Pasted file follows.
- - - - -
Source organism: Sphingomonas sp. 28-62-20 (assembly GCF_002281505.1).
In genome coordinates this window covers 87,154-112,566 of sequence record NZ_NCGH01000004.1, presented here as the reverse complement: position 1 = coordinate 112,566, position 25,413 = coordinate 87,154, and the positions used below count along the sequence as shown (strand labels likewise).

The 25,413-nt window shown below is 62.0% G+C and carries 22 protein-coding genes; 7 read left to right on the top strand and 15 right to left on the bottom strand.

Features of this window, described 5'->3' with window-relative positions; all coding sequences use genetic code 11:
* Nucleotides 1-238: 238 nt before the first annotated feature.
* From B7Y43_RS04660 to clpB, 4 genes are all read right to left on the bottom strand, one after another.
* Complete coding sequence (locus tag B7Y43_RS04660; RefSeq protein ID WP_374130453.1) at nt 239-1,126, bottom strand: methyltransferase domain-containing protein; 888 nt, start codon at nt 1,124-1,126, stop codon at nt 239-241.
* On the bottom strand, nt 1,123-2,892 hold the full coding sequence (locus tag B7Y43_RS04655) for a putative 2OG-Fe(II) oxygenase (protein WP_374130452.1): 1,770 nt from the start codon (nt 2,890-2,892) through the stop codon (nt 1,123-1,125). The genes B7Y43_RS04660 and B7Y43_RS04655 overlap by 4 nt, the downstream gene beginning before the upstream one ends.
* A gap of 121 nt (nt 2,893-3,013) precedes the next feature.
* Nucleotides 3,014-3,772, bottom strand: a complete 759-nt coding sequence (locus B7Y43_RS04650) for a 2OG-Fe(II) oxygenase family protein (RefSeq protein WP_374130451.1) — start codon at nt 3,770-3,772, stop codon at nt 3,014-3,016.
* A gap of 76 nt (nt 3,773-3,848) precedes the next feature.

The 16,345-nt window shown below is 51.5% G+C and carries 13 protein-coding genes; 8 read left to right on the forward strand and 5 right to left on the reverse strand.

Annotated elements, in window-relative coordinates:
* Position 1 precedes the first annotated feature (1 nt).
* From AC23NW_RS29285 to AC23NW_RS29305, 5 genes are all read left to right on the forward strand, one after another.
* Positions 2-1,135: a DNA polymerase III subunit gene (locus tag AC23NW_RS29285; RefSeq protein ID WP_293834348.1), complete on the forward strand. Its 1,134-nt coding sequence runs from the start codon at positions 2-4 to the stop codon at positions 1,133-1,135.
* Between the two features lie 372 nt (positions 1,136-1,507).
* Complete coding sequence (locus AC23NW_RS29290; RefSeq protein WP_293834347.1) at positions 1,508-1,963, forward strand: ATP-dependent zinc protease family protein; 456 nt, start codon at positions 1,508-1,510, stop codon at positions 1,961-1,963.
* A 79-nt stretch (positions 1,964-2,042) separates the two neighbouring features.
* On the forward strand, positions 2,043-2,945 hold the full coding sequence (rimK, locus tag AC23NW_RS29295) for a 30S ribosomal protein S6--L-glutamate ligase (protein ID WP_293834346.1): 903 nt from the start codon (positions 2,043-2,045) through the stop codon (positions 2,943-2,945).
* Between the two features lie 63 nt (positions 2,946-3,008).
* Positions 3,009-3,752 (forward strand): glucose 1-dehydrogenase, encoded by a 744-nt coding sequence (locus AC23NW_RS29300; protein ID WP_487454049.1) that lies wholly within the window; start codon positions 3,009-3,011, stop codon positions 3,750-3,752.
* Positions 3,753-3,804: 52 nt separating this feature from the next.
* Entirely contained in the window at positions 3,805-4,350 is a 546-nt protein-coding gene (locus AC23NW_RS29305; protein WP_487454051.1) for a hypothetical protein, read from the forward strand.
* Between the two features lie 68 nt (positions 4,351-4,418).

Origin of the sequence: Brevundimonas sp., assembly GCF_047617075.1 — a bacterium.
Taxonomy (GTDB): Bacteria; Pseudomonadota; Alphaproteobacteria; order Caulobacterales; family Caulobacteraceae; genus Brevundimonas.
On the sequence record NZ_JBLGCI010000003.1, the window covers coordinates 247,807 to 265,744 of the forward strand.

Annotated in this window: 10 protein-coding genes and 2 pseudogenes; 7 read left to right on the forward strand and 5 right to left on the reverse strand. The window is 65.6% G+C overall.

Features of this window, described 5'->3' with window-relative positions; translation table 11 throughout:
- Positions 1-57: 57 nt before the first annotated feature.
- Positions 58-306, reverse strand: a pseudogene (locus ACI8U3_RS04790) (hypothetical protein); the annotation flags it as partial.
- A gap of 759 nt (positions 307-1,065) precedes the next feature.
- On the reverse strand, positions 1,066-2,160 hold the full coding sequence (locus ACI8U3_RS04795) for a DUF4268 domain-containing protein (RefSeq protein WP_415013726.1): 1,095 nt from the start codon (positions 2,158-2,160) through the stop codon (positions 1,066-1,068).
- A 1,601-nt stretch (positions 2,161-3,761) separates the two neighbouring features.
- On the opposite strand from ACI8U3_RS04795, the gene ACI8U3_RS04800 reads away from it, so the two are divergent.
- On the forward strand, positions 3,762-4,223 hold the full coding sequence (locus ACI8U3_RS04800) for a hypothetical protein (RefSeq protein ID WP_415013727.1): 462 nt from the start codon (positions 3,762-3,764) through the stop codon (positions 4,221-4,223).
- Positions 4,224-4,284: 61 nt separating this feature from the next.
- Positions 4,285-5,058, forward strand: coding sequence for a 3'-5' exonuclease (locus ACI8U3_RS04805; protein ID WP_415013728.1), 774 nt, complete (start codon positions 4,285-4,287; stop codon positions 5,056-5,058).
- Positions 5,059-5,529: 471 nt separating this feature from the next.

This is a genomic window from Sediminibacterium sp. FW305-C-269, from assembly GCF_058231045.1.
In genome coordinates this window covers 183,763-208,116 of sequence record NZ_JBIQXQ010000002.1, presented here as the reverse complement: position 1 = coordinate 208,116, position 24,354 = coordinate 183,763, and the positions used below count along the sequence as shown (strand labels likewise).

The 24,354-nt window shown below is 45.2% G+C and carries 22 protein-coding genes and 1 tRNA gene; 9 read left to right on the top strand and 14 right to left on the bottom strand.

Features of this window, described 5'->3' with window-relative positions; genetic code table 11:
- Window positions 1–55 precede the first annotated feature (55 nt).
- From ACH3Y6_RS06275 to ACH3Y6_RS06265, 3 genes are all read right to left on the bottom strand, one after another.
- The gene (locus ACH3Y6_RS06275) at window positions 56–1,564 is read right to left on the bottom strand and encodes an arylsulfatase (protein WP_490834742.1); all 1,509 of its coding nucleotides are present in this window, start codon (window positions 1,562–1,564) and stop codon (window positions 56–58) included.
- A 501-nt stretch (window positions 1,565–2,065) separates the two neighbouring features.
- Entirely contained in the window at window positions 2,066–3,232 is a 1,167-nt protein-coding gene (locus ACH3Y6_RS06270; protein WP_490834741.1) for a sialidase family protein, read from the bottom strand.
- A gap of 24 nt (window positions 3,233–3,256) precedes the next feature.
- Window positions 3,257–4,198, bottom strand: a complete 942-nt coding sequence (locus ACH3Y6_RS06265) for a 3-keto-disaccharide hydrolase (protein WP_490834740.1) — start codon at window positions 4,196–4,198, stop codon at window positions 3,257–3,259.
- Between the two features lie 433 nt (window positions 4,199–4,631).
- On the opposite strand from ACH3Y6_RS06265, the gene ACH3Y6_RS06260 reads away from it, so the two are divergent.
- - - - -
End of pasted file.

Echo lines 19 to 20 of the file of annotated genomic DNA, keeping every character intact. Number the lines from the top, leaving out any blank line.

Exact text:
* A 79-nt stretch (positions 1,964-2,042) separates the two neighbouring features.
* On the forward strand, positions 2,043-2,945 hold the full coding sequence (rimK, locus tag AC23NW_RS29295) for a 30S ribosomal protein S6--L-glutamate ligase (protein ID WP_293834346.1): 903 nt from the start codon (positions 2,043-2,045) through the stop codon (positions 2,943-2,945).